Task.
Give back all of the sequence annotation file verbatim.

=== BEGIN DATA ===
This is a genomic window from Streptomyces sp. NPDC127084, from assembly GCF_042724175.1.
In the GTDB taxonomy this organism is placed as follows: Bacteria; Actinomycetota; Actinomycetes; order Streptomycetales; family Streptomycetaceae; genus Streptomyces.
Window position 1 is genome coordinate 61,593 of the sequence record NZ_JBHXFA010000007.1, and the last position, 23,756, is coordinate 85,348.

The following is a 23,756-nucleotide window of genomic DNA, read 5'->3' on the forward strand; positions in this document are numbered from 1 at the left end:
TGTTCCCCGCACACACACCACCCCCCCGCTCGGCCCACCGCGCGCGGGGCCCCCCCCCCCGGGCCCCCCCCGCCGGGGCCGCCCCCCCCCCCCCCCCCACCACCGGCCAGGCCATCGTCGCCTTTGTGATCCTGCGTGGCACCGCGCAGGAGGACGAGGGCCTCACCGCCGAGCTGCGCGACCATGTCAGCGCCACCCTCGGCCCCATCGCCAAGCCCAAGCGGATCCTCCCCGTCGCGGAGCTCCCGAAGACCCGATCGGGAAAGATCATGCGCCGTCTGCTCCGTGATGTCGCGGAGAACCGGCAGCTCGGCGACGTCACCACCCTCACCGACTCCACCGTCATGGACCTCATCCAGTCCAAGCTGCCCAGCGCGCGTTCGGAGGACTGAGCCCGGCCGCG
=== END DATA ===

This is a genomic window from Streptomyces sp. NPDC127084, from assembly GCF_042724175.1.
In the GTDB taxonomy this organism is placed as follows: Bacteria; Actinomycetota; Actinomycetes; order Streptomycetales; family Streptomycetaceae; genus Streptomyces.
Window position 1 is genome coordinate 61,593 of the sequence record NZ_JBHXFA010000007.1, and the last position, 23,756, is coordinate 85,348.

The following is a 23,756-nucleotide window of genomic DNA, read 5'->3' on the forward strand; positions in this document are numbered from 1 at the left end:
TGTTCCCCGCACACACACCACCCCCCCGCTCGGCCCACCGCGCGCGGGGCCCCCCCCCCCGGGCCCCCCCCGCCGGGGCCGCCCCCCCCCCCCCCCCCACCACCGGCCAGGCCATCGTCGCCTTTGTGATCCTGCGTGGCACCGCGCAGGAGGACGAGGGCCTCACCGCCGAGCTGCGCGACCATGTCAGCGCCACCCTCGGCCCCATCGCCAAGCCCAAGCGGATCCTCCCCGTCGCGGAGCTCCCGAAGACCCGATCGGGAAAGATCATGCGCCGTCTGCTCCGTGATGTCGCGGAGAACCGGCAGCTCGGCGACGTCACCACCCTCACCGACTCCACCGTCATGGACCTCATCCAGTCCAAGCTGCCCAGCGCGCGTTCGGAGGACTGAGCCCGGCCGCG